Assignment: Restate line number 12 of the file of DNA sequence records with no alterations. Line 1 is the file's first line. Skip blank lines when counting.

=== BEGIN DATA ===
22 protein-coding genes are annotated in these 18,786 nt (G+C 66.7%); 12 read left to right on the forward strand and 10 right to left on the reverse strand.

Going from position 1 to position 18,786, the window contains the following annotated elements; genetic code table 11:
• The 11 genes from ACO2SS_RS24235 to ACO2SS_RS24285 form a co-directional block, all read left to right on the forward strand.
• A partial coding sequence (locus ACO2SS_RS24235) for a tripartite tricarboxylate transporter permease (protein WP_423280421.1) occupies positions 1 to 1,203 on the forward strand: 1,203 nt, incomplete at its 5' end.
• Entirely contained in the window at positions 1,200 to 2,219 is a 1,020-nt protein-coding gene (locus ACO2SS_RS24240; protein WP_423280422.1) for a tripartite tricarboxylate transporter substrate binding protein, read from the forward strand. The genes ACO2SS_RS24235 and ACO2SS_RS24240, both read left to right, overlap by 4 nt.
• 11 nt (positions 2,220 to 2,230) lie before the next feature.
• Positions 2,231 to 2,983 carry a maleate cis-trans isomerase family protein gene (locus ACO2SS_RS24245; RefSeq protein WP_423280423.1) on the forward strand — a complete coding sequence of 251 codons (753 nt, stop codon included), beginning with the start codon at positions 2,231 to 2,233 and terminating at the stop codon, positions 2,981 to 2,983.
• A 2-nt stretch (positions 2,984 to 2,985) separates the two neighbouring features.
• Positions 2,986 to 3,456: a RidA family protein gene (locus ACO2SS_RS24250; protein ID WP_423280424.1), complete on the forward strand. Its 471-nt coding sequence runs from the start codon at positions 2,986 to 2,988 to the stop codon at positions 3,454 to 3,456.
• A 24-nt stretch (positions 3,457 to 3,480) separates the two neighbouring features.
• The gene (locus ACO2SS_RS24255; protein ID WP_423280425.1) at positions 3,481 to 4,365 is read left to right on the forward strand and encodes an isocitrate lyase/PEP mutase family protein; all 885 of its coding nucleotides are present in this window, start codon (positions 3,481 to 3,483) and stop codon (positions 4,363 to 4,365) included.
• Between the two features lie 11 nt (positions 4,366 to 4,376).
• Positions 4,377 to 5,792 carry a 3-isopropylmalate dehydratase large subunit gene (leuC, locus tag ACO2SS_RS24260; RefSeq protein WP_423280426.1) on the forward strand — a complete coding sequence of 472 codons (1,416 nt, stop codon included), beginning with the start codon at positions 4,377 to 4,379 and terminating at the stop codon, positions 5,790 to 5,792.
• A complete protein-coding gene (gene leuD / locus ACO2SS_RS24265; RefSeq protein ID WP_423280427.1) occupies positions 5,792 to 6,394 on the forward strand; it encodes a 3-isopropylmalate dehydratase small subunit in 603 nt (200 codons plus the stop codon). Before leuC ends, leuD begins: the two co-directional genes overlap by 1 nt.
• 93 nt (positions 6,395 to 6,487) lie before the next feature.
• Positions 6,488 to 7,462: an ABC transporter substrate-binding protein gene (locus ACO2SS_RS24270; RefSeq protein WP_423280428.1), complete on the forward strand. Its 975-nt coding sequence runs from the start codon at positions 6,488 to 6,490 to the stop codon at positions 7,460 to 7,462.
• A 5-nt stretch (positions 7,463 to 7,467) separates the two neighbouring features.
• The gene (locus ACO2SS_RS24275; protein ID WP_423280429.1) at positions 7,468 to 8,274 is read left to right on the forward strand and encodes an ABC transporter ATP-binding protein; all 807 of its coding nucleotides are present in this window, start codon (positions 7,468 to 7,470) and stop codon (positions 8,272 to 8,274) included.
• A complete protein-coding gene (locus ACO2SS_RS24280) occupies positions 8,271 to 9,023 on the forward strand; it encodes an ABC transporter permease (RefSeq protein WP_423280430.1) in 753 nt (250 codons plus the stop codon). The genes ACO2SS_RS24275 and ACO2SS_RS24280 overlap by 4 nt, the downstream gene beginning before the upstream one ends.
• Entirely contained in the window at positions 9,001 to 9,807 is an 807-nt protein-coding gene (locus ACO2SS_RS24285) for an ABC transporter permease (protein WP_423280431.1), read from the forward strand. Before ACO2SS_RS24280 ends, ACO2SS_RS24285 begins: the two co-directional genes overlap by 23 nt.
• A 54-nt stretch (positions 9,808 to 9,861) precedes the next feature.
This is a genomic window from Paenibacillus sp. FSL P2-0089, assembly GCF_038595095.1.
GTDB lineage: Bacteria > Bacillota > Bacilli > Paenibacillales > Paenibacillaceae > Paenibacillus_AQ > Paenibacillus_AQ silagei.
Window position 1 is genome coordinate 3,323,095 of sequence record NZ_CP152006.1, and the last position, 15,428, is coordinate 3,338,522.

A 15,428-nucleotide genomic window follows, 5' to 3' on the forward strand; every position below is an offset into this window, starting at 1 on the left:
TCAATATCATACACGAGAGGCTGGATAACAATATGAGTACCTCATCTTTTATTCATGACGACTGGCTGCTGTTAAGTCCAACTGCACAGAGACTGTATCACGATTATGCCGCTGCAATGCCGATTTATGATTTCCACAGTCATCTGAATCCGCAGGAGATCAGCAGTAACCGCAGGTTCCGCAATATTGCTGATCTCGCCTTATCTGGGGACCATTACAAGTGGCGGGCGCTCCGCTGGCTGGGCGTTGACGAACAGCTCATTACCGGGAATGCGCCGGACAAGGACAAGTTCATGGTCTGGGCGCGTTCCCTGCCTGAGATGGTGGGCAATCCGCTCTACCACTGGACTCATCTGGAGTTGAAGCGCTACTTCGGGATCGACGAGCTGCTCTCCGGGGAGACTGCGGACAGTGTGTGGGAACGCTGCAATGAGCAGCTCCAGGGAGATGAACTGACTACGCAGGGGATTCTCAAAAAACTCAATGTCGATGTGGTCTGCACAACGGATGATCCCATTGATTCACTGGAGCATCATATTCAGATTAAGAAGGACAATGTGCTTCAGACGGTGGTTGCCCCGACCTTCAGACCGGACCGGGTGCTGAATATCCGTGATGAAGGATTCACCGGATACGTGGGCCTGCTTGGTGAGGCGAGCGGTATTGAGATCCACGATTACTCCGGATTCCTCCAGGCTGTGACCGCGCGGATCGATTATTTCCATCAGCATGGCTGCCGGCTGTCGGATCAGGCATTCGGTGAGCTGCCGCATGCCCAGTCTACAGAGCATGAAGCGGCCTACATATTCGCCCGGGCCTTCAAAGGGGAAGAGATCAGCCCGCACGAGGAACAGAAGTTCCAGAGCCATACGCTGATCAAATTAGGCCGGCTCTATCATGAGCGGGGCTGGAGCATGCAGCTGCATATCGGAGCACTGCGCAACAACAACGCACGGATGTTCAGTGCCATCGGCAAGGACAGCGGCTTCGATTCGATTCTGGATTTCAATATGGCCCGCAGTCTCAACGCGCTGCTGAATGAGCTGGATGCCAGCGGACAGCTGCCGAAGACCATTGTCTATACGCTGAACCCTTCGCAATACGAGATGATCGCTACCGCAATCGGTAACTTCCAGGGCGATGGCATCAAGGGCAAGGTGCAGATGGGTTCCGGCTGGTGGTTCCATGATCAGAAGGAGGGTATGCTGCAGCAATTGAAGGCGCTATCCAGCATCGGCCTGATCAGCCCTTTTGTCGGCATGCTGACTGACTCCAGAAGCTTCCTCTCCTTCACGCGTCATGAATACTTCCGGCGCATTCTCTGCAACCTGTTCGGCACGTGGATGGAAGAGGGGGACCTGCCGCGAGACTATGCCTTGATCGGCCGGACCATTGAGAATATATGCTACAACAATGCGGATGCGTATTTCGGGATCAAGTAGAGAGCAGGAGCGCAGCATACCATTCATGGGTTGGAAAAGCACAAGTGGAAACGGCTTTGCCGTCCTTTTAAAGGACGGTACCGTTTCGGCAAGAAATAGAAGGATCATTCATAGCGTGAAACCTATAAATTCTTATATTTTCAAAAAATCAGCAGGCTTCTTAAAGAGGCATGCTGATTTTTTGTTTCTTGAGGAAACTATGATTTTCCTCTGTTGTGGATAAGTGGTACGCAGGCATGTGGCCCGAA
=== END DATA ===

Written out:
• Between the two features lie 11 nt (positions 4,366 to 4,376).